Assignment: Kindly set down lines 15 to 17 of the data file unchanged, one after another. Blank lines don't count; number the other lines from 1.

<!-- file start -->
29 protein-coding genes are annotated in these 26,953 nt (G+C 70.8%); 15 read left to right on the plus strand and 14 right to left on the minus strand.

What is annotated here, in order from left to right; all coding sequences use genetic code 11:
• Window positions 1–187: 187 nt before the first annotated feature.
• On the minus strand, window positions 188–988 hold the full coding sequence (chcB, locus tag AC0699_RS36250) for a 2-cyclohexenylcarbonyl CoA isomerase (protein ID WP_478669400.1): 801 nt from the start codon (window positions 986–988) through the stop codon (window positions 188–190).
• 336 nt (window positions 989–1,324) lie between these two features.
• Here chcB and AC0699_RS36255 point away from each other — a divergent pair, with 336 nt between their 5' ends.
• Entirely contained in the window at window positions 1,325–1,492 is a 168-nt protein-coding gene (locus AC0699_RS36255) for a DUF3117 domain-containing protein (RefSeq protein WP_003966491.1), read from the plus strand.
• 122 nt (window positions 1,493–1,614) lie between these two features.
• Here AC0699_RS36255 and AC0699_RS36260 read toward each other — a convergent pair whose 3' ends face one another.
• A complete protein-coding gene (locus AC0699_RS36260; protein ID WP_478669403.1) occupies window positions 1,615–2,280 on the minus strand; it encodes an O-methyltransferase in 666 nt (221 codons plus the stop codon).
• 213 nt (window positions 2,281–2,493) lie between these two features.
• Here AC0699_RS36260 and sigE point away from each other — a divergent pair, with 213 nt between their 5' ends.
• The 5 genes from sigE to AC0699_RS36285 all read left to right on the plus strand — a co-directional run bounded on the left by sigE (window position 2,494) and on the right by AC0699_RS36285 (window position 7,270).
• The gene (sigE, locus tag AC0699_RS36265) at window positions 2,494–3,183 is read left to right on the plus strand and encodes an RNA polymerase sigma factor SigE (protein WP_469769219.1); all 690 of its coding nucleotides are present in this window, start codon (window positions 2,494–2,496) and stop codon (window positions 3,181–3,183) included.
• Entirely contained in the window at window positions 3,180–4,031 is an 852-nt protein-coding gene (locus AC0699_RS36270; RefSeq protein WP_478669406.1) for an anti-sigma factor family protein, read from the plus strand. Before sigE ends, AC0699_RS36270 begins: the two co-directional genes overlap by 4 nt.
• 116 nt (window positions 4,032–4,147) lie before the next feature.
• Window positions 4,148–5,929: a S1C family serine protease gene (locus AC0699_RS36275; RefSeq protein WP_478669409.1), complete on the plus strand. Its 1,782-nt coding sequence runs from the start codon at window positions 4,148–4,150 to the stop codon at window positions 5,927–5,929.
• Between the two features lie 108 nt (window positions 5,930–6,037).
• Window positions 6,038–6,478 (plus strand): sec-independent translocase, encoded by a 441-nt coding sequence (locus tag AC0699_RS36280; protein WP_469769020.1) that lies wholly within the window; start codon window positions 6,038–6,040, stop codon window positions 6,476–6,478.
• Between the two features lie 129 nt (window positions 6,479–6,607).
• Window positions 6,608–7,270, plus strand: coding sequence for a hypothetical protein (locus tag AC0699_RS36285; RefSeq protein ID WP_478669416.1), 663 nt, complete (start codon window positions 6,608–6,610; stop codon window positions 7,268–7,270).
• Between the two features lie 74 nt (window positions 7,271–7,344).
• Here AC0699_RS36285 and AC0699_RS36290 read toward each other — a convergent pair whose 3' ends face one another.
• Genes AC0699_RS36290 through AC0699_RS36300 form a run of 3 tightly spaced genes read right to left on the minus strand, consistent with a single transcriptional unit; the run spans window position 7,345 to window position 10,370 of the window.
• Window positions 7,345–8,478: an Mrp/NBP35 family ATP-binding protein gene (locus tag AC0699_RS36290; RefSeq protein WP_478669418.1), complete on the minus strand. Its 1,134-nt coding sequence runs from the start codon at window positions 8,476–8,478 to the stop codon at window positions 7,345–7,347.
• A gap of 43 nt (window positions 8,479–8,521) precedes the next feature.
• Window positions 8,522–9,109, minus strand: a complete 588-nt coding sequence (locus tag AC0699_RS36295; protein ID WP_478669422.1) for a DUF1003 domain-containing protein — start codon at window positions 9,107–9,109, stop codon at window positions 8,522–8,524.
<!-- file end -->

• Entirely contained in the window at window positions 3,180–4,031 is an 852-nt protein-coding gene (locus AC0699_RS36270; RefSeq protein WP_478669406.1) for an anti-sigma factor family protein, read from the plus strand. Before sigE ends, AC0699_RS36270 begins: the two co-directional genes overlap by 4 nt.
• 116 nt (window positions 4,032–4,147) lie before the next feature.
• Window positions 4,148–5,929: a S1C family serine protease gene (locus AC0699_RS36275; RefSeq protein WP_478669409.1), complete on the plus strand. Its 1,782-nt coding sequence runs from the start codon at window positions 4,148–4,150 to the stop codon at window positions 5,927–5,929.